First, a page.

Infected leaves tend to develop water-soaked lesions that eventually fade in color. Necrosis start to appear from the leaf margins and defoliation may occur, but more often, leaves remain attached to the branches. Infected blossoms become dry and brown, a sign of blight. Young developing almond fruits often have round, crater-like sunken lesions with a reddish to orange staining on the surface. This symptom may appear about 3 weeks after petal fall. Lesions continue to appear until the fruit are about 20 mm long, after which no further symptoms developed. As the fungus grows and makes its way into the kernel, often killing the embryo, profuse gum is produce, which is excreted from the lesions on the hull. Affected nuts turn into mummies and often remained attached to the branches. As the disease progresses, the shoots and branches that bear infected nuts often become infected and die.
The disease is caused by Colletotrichum acutatum, a fungus that also infects other crops such as citrus, strawberry and celery, triggering a variety of symptoms. It survives in infected tissues and resume growth once the weather conditions are favorable. Anthracnose is most severe during wet, rainy warm springs (over15 °C) with an early summer onset. All almond varieties are susceptible to the disease, but they vary in their degree of susceptibility. The death of shoots and branches is not directly due to the colonization of these tissues by fungus but rather by a toxin that is produced by the fungus and transported by the vascular tissue there. The dieback of shoots affects the current year’s crop as well as the production of nuts in the next seasons.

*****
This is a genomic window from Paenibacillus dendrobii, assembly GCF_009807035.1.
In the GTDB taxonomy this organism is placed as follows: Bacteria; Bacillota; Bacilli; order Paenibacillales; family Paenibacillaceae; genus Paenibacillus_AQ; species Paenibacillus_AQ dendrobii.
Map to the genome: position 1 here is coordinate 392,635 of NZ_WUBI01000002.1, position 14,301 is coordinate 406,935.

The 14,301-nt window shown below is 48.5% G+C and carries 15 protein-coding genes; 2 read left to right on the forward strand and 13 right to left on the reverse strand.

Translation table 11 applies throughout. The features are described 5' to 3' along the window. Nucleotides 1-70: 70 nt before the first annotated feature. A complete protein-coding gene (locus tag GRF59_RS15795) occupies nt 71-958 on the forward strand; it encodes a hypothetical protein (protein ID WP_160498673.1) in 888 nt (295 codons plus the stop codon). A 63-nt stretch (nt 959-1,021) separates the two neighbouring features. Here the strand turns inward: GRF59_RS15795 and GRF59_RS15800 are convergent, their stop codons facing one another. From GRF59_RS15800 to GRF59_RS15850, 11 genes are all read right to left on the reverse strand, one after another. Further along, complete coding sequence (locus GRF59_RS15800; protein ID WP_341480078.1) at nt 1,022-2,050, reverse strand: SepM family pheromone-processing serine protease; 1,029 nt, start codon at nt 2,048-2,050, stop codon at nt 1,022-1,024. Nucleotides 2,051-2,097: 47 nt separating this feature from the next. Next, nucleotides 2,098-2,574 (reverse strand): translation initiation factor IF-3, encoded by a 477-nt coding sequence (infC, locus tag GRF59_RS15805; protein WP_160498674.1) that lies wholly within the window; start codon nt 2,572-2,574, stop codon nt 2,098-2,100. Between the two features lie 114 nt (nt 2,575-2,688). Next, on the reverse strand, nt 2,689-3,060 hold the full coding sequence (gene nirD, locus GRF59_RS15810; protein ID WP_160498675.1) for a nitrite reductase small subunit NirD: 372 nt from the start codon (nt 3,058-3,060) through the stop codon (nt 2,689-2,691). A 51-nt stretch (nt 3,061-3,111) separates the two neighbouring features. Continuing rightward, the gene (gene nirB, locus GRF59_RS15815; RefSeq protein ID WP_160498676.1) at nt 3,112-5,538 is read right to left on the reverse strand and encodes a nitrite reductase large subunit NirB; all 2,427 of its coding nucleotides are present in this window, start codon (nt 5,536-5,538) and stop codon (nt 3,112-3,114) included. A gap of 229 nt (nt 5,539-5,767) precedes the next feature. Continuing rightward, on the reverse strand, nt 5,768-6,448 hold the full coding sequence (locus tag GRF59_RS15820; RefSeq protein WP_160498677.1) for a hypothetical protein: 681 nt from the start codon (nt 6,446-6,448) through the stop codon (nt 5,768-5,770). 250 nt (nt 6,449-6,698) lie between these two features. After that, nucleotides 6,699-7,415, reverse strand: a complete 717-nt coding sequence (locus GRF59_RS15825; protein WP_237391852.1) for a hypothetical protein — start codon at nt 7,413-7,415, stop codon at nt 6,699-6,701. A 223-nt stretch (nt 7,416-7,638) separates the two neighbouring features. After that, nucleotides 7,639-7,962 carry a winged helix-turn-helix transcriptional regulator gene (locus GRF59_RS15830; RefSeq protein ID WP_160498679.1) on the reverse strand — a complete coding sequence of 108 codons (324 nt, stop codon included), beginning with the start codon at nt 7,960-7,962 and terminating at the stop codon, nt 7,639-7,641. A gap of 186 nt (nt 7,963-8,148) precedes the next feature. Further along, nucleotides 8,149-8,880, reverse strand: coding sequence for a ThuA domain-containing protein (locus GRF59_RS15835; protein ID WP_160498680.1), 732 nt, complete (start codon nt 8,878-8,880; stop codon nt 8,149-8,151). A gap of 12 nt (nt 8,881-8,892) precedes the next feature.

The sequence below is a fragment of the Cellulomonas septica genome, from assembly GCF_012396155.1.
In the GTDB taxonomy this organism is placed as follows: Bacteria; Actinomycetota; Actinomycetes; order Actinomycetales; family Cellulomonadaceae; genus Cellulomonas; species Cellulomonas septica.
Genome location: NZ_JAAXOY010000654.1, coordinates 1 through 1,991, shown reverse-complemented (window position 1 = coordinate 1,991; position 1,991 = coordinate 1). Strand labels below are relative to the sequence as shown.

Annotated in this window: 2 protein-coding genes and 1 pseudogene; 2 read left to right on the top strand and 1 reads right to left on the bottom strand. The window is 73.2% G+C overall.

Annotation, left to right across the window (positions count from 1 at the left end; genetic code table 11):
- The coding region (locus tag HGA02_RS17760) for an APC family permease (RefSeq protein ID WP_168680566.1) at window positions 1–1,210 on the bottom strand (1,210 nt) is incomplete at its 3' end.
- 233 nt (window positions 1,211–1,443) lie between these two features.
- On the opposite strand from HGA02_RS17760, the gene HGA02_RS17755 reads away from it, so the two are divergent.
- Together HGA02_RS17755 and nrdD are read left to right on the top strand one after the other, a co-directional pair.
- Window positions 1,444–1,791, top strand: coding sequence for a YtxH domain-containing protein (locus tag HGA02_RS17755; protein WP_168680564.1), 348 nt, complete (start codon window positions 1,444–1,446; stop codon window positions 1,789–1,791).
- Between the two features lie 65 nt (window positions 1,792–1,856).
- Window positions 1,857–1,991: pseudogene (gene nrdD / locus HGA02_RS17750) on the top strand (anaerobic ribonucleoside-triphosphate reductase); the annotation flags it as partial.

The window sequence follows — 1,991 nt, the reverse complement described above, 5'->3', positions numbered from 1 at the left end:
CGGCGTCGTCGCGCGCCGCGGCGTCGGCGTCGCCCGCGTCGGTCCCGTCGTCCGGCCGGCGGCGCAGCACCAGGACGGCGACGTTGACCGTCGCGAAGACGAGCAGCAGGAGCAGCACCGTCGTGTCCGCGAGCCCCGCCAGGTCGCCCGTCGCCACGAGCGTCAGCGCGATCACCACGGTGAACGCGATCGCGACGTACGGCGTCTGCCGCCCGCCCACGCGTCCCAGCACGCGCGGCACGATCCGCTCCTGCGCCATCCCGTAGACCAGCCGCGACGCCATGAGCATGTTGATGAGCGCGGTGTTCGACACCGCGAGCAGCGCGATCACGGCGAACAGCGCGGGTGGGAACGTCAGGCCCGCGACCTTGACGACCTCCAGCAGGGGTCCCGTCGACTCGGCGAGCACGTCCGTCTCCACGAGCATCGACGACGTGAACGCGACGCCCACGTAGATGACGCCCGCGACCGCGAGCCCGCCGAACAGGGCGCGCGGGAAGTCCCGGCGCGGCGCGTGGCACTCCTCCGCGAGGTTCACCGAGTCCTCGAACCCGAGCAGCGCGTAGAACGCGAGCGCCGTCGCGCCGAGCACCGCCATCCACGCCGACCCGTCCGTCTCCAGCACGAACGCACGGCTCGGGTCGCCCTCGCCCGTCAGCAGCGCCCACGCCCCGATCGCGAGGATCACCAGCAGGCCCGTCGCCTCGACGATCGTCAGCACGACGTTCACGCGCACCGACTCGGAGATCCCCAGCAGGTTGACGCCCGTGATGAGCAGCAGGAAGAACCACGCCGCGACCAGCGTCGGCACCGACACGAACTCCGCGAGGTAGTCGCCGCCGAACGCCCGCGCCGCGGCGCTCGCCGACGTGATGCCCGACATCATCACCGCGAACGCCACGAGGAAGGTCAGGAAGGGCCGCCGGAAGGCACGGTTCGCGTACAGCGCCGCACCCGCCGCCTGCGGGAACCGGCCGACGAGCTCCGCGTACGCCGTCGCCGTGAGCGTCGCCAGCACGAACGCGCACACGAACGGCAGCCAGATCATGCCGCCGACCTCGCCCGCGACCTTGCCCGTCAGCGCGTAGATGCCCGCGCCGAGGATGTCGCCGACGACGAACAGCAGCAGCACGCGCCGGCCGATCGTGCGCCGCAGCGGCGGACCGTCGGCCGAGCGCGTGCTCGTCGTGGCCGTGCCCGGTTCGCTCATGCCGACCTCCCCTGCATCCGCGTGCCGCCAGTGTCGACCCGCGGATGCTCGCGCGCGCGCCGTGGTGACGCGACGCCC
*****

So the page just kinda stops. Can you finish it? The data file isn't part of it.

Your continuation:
To this day, no biological control of anthracnose in almond is known. We would be delighted to get any recipe from you.
Always consider an integrated approach with preventive measures together with biological treatments if available. Repeated fungicide applications may be necessary through the spring as trees should be protected before rain events. Fungicides provide protection for up to 10 days, and should be repeated if rain occurs. First fungicidal applications are recommended at the pink bud stage (pre-bloom) to protect the blossoms. Several products based on the active ingredients azoxystrobin, propiconazole, metconazole, myclobutanil and chlorothalonil could be used. Several combinations of these same products are recommended after bloom as a way to avoid the development of resistance in the fungus